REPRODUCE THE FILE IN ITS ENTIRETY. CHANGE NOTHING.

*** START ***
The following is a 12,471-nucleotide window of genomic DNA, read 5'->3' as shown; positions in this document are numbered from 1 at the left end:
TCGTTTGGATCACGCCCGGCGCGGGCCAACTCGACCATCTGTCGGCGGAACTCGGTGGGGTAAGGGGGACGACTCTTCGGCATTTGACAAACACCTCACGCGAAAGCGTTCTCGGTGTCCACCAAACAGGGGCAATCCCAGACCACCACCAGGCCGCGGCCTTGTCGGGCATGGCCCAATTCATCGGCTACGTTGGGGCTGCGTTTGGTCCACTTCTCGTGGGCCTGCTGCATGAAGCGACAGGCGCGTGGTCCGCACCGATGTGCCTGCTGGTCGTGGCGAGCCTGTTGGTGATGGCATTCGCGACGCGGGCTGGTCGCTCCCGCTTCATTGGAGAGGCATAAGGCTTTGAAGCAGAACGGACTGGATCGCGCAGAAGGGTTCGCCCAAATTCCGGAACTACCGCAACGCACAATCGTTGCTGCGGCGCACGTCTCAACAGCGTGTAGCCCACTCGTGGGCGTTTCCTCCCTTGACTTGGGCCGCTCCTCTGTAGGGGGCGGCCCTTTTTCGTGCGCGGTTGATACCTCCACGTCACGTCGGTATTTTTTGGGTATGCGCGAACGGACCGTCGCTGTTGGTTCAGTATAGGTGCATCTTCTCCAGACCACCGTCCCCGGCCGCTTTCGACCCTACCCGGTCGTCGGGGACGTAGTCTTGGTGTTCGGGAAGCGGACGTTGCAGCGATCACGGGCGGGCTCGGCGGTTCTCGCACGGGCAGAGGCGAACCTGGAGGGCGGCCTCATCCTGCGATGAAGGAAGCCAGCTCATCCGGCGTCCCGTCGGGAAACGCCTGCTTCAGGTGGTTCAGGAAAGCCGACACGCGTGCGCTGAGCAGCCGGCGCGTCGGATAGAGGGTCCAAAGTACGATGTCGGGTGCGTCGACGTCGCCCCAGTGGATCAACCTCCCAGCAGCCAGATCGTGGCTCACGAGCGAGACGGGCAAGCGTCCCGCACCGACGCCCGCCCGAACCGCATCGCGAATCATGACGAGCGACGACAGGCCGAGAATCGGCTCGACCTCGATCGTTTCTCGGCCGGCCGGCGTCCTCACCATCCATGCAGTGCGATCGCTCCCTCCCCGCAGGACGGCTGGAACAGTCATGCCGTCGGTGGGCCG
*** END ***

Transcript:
The following is a 12,471-nucleotide window of genomic DNA, read 5'->3' as shown; positions in this document are numbered from 1 at the left end:
TCGTTTGGATCACGCCCGGCGCGGGCCAACTCGACCATCTGTCGGCGGAACTCGGTGGGGTAAGGGGGACGACTCTTCGGCATTTGACAAACACCTCACGCGAAAGCGTTCTCGGTGTCCACCAAACAGGGGCAATCCCAGACCACCACCAGGCCGCGGCCTTGTCGGGCATGGCCCAATTCATCGGCTACGTTGGGGCTGCGTTTGGTCCACTTCTCGTGGGCCTGCTGCATGAAGCGACAGGCGCGTGGTCCGCACCGATGTGCCTGCTGGTCGTGGCGAGCCTGTTGGTGATGGCATTCGCGACGCGGGCTGGTCGCTCCCGCTTCATTGGAGAGGCATAAGGCTTTGAAGCAGAACGGACTGGATCGCGCAGAAGGGTTCGCCCAAATTCCGGAACTACCGCAACGCACAATCGTTGCTGCGGCGCACGTCTCAACAGCGTGTAGCCCACTCGTGGGCGTTTCCTCCCTTGACTTGGGCCGCTCCTCTGTAGGGGGCGGCCCTTTTTCGTGCGCGGTTGATACCTCCACGTCACGTCGGTATTTTTTGGGTATGCGCGAACGGACCGTCGCTGTTGGTTCAGTATAGGTGCATCTTCTCCAGACCACCGTCCCCGGCCGCTTTCGACCCTACCCGGTCGTCGGGGACGTAGTCTTGGTGTTCGGGAAGCGGACGTTGCAGCGATCACGGGCGGGCTCGGCGGTTCTCGCACGGGCAGAGGCGAACCTGGAGGGCGGCCTCATCCTGCGATGAAGGAAGCCAGCTCATCCGGCGTCCCGTCGGGAAACGCCTGCTTCAGGTGGTTCAGGAAAGCCGACACGCGTGCGCTGAGCAGCCGGCGCGTCGGATAGAGGGTCCAAAGTACGATGTCGGGTGCGTCGACGTCGCCCCAGTGGATCAACCTCCCAGCAGCCAGATCGTGGCTCACGAGCGAGACGGGCAAGCGTCCCGCACCGACGCCCGCCCGAACCGCATCGCGAATCATGACGAGCGACGACAGGCCGAGAATCGGCTCGACCTCGATCGTTTCTCGGCCGGCCGGCGTCCTCACCATCCATGCAGTGCGATCGCTCCCTCCCCGCAGGACGGCTGGAACAGTCATGCCGTCGGTGGGCCG